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Intellectual Property Law

1. Distinguish trademark infringement from unfair competition.

Trademark infringement is the unauthorized use of a trademark while unfair competition is the
passing off of ones goods as those of another;
In trademark infringement, fraudulent intent is unnecessary while in unfair competition, fraudulent
intent is essential;
In trademark infringement, the prior registration of the trademark is a prerequisite to the action, while
in unfair competition, registration is not necessary.

2. What is the doctrine of equivalents?

The doctrine of equivalents provides that an infringement takes place when a device appropriates a prior
invention by incorporating its innovative concept, and although with some modification and change, performs
substantially the same function in substantially the same way to achieve the same result.

3. Melano is the trademark owner of Ang Tibay in the manufacture and sale of slippers and shoes.
Subsequently, he discovered that Molino is also using the same mark on his own line of business of
manufacturing and selling of shirts. An action for trademark infringement was instituted by Melano against
Molino. Molino contends that he cannot be held liable for trademark infringement because Ang Tibay is a non-
registrable mark because it is a descriptive term. Is he correct? NO. The phrase Ang Tibay is an exclamation
denoting admiration of strength or durability. For instance, one who tries hard but fails to break an object
exclaims, Ang Tibay! (How strong!). It may also be used in a sentence thus, Ang tibay ng sapatos mo!
(How durable your shoes are!). The phrase never used adjectively to define or describe an object. One does
not say, ang tibay sapatos or sapatos ang tibay to mean durable shoes, but matibay na sapatos or
sapatos na matibay. Thus, Ang Tibay is not a descriptive term within the meaning of the trademark law but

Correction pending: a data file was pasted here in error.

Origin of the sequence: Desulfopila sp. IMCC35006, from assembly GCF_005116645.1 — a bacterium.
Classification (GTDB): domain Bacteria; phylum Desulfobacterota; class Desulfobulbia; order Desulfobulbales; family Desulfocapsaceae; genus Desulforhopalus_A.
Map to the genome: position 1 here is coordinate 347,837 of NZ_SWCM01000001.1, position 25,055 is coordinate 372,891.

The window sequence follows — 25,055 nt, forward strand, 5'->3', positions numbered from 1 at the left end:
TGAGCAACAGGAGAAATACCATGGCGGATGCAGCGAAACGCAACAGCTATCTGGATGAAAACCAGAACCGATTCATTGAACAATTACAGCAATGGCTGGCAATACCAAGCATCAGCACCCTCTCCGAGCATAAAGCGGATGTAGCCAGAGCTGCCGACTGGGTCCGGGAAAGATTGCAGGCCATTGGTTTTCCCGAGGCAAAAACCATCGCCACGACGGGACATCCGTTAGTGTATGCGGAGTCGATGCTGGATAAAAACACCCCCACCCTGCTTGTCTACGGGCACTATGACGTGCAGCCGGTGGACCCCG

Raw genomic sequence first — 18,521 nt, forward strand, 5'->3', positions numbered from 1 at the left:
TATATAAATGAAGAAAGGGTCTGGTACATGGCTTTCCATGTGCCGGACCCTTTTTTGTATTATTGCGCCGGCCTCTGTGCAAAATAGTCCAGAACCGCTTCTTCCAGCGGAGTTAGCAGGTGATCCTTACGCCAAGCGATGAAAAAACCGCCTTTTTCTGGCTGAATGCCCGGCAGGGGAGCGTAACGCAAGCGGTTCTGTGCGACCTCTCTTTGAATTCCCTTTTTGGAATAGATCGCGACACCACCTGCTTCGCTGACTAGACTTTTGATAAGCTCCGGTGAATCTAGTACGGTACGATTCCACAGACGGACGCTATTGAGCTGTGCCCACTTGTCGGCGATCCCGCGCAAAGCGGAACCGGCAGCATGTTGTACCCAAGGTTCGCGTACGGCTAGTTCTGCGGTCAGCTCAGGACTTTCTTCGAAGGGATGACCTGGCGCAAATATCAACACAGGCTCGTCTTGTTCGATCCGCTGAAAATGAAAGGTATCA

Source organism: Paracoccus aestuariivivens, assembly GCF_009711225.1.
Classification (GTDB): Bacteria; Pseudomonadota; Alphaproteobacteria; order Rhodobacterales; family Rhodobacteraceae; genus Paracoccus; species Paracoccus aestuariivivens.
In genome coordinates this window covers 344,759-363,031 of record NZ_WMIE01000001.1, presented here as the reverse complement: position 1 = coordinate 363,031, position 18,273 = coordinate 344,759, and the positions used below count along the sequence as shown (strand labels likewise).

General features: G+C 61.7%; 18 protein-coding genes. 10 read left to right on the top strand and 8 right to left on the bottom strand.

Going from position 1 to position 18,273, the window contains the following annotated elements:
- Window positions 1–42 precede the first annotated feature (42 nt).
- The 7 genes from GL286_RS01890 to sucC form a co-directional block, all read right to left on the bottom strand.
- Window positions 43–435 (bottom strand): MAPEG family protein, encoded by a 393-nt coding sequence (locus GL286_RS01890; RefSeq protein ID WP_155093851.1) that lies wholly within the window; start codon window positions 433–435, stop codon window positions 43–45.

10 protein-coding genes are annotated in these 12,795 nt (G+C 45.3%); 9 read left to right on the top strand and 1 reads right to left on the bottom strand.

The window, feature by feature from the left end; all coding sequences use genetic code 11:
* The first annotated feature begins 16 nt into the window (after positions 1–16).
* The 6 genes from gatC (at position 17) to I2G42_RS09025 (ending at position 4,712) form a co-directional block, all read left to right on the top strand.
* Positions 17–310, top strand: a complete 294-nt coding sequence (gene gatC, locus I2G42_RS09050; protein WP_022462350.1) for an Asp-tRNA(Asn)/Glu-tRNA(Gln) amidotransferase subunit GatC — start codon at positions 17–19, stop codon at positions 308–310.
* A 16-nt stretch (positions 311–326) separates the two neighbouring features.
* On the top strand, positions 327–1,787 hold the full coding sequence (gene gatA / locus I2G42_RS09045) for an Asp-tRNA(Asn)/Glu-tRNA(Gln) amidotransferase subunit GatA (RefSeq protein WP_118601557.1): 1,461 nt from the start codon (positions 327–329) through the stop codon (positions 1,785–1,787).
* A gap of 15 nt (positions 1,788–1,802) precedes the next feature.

rather a fanciful or coined phrase which may properly and legally be appropriated as a trademark or
tradename. (Ang v. Teodoro, G.R. No. L-48226, December 14, 1942)

4. Enumerate the economic rights granted to the copyright holder.

The economic rights granted to the copyright holder which consist of the exclusive right to carry out, authorize,
or prevent the following acts:

Reproduction of the work or substantial portion of the work;

Dramatization, translation, adaptation, abridgment, arrangement or other transformation of the work;
The first public distribution of the original and each copy of the work by sale or other forms of transfer
of ownership;
Rental of the original or a copy of an audiovisual or cinematographic work, a work embodied in a
sound recording, a computer program, a compilation of data and other materials or a musical work in a
graphic form, irrespective of the ownership of the original or the copy which is the subject of the rental;
Public display of the original or a copy of the work;
Public performance of the work; and
Other communication to the public of the work. (Section 177 of RA 8293)

5. What are the features of copyright which differentiate it from trademark and patent?

Unlike trademark and patent, it need not be registered to be protected; and

Only in copyright that moral rights are expressly recognized and accorded to the creator.

1. Explain the right of succession of corporation.

The right of succession of a corporation provides that it has a capacity of continuous existence irrespective of
the death, withdrawal, insolvency, or incapacity of the individual stockholders or members and regardless of
the transfer of their interest or shares of stock.


1. What are the essential elements of quasi-banking?

The essential elements of quasi-banking are:

Borrowing of funds for the borrowers own account;

Twenty (20) or more lenders at any one time;
Methods of borrowing are issuance, endorsement or acceptance of debt instruments of any kind, or
otherwise than deposits ; and
The purpose of which is to (1) relend, or (2) purchase receivables or other obligations. (Sec. X234.1 of
the MORB)